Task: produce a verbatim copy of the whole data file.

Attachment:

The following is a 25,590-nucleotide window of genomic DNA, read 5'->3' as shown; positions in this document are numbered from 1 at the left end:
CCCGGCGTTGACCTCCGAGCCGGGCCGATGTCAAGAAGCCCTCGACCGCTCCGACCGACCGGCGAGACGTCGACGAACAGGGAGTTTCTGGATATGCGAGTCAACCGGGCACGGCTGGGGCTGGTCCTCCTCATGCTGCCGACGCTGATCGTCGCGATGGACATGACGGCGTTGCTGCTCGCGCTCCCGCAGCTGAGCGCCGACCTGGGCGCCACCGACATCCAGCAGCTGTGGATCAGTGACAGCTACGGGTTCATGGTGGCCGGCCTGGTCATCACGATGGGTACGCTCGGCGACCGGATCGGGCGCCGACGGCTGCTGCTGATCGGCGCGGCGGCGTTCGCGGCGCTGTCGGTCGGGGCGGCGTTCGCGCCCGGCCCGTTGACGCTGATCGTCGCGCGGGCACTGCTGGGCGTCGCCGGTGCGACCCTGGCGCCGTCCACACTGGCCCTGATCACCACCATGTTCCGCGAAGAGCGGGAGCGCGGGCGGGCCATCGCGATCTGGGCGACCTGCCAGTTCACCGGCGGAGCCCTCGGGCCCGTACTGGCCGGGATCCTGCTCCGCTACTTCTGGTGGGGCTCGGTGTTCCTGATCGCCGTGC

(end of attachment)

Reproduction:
The following is a 25,590-nucleotide window of genomic DNA, read 5'->3' as shown; positions in this document are numbered from 1 at the left end:
CCCGGCGTTGACCTCCGAGCCGGGCCGATGTCAAGAAGCCCTCGACCGCTCCGACCGACCGGCGAGACGTCGACGAACAGGGAGTTTCTGGATATGCGAGTCAACCGGGCACGGCTGGGGCTGGTCCTCCTCATGCTGCCGACGCTGATCGTCGCGATGGACATGACGGCGTTGCTGCTCGCGCTCCCGCAGCTGAGCGCCGACCTGGGCGCCACCGACATCCAGCAGCTGTGGATCAGTGACAGCTACGGGTTCATGGTGGCCGGCCTGGTCATCACGATGGGTACGCTCGGCGACCGGATCGGGCGCCGACGGCTGCTGCTGATCGGCGCGGCGGCGTTCGCGGCGCTGTCGGTCGGGGCGGCGTTCGCGCCCGGCCCGTTGACGCTGATCGTCGCGCGGGCACTGCTGGGCGTCGCCGGTGCGACCCTGGCGCCGTCCACACTGGCCCTGATCACCACCATGTTCCGCGAAGAGCGGGAGCGCGGGCGGGCCATCGCGATCTGGGCGACCTGCCAGTTCACCGGCGGAGCCCTCGGGCCCGTACTGGCCGGGATCCTGCTCCGCTACTTCTGGTGGGGCTCGGTGTTCCTGATCGCCGTGC